The Scent of Death

by Dayo Akinwolemiwa

Death has a peculiar scent. In the business of saving lives, one ends up hanging around that scent quite a bit. It assaults your nostrils, clings to your clothing and messes with your mind, tauntingly reminding you of your failure.

In my early days of medical school, I learnt all of the basic medical sciences but nothing about looking death in the face. The first I heard of it was from a friend whose story about how he felt when he first saw a patient die has stuck with me. At a ward round, he and his fellow students had brought up the rear in the almost demeaning hierarchy of the medical team. They went from bed to bed, patient to patient; listening to consultants and senior residents bloviating endlessly about obscure medical conditions. At some point during the round, a patient they were seeing suddenly clutched his chest and started gasping. All the medical students were herded away and the patient screened off from view as the doctors set about trying to revive him. It wasn’t long before they reemerged and matter of factly recommenced the ward round with nary a word said to anyone. As they passed by the patient’s bed, my friend glimpsed through the screen and saw the man wrapped in a white sheet. He was shocked. Someone who had chatted cheerfully with his doctors only moments before now laid there, expired. “What struck me most was the manner in which the doctors just went about their business as if nothing had happened” he told me. “I hope I never lose my humanity to the point where a patient committed to my care passes away like that and I feel nothing” he said shaking his head despondently.

My own baptism of fire came soon enough. It happened during a clinical rotation in “O&G” in my fourth year of medical school. It was an “outside posting” at a maternity hospital quite notorious for its poor facilities, essentially a relic of colonial healthcare. I had heard bad things about the place, still I was terribly excited. I’d never been in a delivery room before and I looked forward to assisting in delivering babies. The first day of my week started normally enough, I checked in with the medical officer who waved me over to the intern on call. “Keep an eye on him”, he warned, “things have a way of going wrong when these medical students are around.” The intern looked quite glum at the prospect of acting as a chaperone in addition to his already punishing schedule of duties. The cold reception I received from both doctors did nothing to dampen my enthusiasm. I tailed the intern on his rounds, intermittently asking him inane questions. He perked up a bit when I told him I recognized him as a recent graduate from my school and didn’t seem to mind so much after that.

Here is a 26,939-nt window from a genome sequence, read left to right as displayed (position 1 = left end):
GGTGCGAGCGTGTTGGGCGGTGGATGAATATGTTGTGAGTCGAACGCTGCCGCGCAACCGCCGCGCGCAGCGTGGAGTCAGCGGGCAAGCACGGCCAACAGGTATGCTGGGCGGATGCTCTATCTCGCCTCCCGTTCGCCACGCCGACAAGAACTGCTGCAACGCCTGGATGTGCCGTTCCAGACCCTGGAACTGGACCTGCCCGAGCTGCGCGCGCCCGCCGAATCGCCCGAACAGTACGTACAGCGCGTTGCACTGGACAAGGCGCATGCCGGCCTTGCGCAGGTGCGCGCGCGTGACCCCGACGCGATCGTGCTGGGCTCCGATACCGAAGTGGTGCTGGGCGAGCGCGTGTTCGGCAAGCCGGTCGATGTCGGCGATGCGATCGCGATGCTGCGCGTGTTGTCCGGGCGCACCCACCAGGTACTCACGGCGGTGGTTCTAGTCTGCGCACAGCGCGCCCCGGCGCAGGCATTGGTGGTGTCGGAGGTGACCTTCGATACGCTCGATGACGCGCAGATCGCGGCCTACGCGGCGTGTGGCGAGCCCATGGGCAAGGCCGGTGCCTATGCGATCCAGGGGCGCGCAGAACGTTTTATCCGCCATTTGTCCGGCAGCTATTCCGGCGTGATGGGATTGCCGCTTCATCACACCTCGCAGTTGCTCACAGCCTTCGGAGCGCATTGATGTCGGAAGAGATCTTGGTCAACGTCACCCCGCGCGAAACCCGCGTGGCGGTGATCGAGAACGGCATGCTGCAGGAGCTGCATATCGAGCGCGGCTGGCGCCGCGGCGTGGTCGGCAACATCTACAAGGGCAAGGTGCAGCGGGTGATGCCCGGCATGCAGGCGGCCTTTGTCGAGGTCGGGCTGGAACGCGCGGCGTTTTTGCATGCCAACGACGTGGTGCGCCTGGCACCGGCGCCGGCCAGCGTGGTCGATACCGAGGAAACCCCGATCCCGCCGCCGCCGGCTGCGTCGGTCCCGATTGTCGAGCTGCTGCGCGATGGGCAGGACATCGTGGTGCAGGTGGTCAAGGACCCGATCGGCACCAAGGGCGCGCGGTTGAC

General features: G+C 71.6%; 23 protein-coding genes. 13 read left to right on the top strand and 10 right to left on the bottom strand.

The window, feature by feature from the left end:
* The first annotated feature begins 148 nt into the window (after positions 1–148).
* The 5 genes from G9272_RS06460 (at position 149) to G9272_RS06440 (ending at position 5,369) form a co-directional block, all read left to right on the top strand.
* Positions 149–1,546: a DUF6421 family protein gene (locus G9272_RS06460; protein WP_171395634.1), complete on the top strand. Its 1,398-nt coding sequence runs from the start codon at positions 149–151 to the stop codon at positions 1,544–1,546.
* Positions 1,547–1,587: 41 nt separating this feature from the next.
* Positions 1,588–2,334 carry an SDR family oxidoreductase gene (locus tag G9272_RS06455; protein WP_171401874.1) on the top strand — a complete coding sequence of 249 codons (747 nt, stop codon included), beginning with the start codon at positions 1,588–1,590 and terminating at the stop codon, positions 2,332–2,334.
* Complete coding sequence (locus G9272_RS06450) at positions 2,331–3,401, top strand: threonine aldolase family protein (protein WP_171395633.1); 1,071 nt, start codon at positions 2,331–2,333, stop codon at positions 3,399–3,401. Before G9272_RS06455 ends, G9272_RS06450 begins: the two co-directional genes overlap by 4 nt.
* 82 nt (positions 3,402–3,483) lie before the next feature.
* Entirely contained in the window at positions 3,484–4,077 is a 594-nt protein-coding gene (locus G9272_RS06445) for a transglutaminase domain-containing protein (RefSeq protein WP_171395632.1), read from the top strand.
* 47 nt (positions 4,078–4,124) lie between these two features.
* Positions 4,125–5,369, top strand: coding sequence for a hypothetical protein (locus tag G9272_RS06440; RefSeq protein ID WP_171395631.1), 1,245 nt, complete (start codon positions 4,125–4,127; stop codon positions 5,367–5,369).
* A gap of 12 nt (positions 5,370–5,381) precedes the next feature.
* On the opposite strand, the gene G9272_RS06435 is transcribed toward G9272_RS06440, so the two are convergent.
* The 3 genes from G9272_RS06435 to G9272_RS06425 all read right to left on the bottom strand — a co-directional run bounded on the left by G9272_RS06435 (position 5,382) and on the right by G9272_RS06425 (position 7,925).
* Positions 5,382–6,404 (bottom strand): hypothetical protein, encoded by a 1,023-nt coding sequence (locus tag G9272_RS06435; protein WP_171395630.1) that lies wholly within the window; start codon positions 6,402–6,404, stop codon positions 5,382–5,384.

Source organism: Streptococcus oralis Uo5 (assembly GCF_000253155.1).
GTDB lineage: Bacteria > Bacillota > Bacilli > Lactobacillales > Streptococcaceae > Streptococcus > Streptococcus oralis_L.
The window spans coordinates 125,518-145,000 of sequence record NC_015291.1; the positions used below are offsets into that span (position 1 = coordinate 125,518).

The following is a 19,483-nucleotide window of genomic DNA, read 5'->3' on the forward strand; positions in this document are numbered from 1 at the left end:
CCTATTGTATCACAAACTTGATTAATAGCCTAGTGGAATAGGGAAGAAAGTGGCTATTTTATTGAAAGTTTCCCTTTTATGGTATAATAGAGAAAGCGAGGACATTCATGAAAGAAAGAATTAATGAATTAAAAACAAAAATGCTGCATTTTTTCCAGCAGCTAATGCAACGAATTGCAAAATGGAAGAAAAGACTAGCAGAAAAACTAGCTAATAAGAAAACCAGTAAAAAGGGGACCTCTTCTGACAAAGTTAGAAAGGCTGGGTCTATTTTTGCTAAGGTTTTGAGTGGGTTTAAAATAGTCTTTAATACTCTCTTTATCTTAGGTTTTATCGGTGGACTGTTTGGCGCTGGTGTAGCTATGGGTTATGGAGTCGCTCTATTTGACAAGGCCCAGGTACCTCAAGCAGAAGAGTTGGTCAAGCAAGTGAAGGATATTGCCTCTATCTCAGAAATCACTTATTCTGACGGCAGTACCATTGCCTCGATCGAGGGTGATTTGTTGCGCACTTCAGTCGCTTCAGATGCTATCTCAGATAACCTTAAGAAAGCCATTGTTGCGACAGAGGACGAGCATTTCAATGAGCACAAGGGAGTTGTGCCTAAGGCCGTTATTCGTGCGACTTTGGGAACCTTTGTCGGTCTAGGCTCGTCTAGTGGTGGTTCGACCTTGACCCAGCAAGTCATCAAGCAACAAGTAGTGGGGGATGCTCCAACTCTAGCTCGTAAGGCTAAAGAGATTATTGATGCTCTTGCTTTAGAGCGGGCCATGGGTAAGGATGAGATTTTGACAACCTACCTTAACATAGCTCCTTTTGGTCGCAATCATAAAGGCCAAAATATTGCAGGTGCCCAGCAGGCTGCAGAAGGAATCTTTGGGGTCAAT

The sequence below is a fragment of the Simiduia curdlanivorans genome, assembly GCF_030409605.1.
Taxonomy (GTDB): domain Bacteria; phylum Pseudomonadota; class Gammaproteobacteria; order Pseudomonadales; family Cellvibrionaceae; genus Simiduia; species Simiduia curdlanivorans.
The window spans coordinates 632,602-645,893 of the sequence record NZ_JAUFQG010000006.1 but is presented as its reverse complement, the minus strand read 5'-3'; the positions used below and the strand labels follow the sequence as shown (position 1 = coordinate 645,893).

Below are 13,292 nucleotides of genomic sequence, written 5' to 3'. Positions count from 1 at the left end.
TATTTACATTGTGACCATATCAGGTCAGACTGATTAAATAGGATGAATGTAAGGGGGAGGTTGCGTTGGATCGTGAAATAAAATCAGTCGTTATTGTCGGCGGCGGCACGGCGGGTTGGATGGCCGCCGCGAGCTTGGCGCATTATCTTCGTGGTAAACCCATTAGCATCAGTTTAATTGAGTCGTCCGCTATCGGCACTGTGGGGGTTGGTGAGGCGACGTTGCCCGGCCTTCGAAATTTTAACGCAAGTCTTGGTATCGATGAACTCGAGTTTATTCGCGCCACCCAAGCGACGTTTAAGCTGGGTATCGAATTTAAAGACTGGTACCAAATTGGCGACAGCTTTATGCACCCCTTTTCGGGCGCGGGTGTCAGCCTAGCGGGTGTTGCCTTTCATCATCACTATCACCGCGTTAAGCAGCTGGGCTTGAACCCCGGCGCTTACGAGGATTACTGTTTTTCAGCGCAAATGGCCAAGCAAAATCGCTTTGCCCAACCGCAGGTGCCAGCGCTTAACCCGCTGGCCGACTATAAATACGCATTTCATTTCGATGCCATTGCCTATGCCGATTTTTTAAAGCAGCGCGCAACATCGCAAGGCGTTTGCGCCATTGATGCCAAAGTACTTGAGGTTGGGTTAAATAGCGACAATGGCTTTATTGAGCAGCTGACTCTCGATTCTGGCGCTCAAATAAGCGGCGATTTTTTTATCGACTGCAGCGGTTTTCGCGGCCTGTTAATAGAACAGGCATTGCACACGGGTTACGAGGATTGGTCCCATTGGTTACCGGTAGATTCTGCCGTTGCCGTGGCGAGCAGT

It wasn’t a particularly busy shift, it was early evening and luckily the power was on. I hoped they had a generator and that it was well stocked with fuel as power supply was sometimes very unstable. Two patients awaited us in different delivery rooms, one who had just given birth and another who was still in labor. We checked in on the woman in labor and everything appeared to be in order, she had no specific complaints and her contractions were strong and regular. A quick pelvic exam showed that she was making steady progress. The midwife on duty took her vital signs and reported normal parameters all round. The intern smiled, I could tell that he was looking forward to a good night’s rest. He appeared to be in a good mood and I was curious about the woman so I asked about her history. I learnt that she was an “unbooked” patient, meaning she had received no antenatal care in what was her first pregnancy. She came in a short while earlier in established labor. She looked basically healthy but the baby’s heart beat was inaudible and she could not recall the last time she felt her baby move. The conclusion was that the baby was dead. “Have you tried to confirm with an ultra-sound scan?” I asked. He looked at me like I was crazy, “the ultra-sound machine broke down years ago” he retorted.